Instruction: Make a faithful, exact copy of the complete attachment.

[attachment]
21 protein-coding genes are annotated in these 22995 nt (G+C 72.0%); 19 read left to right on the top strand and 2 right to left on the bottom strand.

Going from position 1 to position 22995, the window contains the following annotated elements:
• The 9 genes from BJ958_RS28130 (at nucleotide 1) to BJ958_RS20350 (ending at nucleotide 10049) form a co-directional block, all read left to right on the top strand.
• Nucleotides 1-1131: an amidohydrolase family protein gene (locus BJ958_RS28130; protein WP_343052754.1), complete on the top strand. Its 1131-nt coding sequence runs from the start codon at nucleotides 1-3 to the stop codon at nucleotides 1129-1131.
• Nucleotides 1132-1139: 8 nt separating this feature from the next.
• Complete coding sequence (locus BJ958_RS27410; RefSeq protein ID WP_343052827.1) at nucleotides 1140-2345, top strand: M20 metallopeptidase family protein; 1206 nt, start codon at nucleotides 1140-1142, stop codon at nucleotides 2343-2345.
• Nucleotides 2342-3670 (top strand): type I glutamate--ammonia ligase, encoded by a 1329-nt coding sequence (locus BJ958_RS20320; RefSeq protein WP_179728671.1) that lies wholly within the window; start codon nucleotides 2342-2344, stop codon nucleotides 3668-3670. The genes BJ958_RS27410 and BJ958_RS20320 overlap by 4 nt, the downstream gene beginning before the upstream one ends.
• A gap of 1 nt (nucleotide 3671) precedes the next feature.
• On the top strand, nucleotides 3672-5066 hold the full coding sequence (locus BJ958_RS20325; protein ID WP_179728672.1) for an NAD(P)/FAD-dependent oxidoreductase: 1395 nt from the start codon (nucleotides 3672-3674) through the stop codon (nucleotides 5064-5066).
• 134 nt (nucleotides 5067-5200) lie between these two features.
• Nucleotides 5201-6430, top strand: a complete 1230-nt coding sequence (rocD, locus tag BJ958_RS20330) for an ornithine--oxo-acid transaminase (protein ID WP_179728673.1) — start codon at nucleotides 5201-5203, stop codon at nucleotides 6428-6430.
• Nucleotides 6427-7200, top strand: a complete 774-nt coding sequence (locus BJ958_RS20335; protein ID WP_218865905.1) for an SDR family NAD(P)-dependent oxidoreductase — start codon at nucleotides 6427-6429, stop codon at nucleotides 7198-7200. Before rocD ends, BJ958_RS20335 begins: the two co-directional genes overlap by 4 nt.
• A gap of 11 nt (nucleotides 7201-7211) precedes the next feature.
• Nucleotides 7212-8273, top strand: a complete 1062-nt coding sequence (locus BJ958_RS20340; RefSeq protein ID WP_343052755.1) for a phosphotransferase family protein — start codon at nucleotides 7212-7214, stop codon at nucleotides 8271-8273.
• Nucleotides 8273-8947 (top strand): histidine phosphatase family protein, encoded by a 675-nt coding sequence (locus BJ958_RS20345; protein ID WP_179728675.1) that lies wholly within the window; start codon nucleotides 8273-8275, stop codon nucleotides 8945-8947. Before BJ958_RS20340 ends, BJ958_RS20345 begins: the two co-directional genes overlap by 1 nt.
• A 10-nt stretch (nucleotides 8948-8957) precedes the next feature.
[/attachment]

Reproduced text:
21 protein-coding genes are annotated in these 22995 nt (G+C 72.0%); 19 read left to right on the top strand and 2 right to left on the bottom strand.

Going from position 1 to position 22995, the window contains the following annotated elements:
• The 9 genes from BJ958_RS28130 (at nucleotide 1) to BJ958_RS20350 (ending at nucleotide 10049) form a co-directional block, all read left to right on the top strand.
• Nucleotides 1-1131: an amidohydrolase family protein gene (locus BJ958_RS28130; protein WP_343052754.1), complete on the top strand. Its 1131-nt coding sequence runs from the start codon at nucleotides 1-3 to the stop codon at nucleotides 1129-1131.
• Nucleotides 1132-1139: 8 nt separating this feature from the next.
• Complete coding sequence (locus BJ958_RS27410; RefSeq protein ID WP_343052827.1) at nucleotides 1140-2345, top strand: M20 metallopeptidase family protein; 1206 nt, start codon at nucleotides 1140-1142, stop codon at nucleotides 2343-2345.
• Nucleotides 2342-3670 (top strand): type I glutamate--ammonia ligase, encoded by a 1329-nt coding sequence (locus BJ958_RS20320; RefSeq protein WP_179728671.1) that lies wholly within the window; start codon nucleotides 2342-2344, stop codon nucleotides 3668-3670. The genes BJ958_RS27410 and BJ958_RS20320 overlap by 4 nt, the downstream gene beginning before the upstream one ends.
• A gap of 1 nt (nucleotide 3671) precedes the next feature.
• On the top strand, nucleotides 3672-5066 hold the full coding sequence (locus BJ958_RS20325; protein ID WP_179728672.1) for an NAD(P)/FAD-dependent oxidoreductase: 1395 nt from the start codon (nucleotides 3672-3674) through the stop codon (nucleotides 5064-5066).
• 134 nt (nucleotides 5067-5200) lie between these two features.
• Nucleotides 5201-6430, top strand: a complete 1230-nt coding sequence (rocD, locus tag BJ958_RS20330) for an ornithine--oxo-acid transaminase (protein ID WP_179728673.1) — start codon at nucleotides 5201-5203, stop codon at nucleotides 6428-6430.
• Nucleotides 6427-7200, top strand: a complete 774-nt coding sequence (locus BJ958_RS20335; protein ID WP_218865905.1) for an SDR family NAD(P)-dependent oxidoreductase — start codon at nucleotides 6427-6429, stop codon at nucleotides 7198-7200. Before rocD ends, BJ958_RS20335 begins: the two co-directional genes overlap by 4 nt.
• A gap of 11 nt (nucleotides 7201-7211) precedes the next feature.
• Nucleotides 7212-8273, top strand: a complete 1062-nt coding sequence (locus BJ958_RS20340; RefSeq protein ID WP_343052755.1) for a phosphotransferase family protein — start codon at nucleotides 7212-7214, stop codon at nucleotides 8271-8273.
• Nucleotides 8273-8947 (top strand): histidine phosphatase family protein, encoded by a 675-nt coding sequence (locus BJ958_RS20345; protein ID WP_179728675.1) that lies wholly within the window; start codon nucleotides 8273-8275, stop codon nucleotides 8945-8947. Before BJ958_RS20340 ends, BJ958_RS20345 begins: the two co-directional genes overlap by 1 nt.
• A 10-nt stretch (nucleotides 8948-8957) precedes the next feature.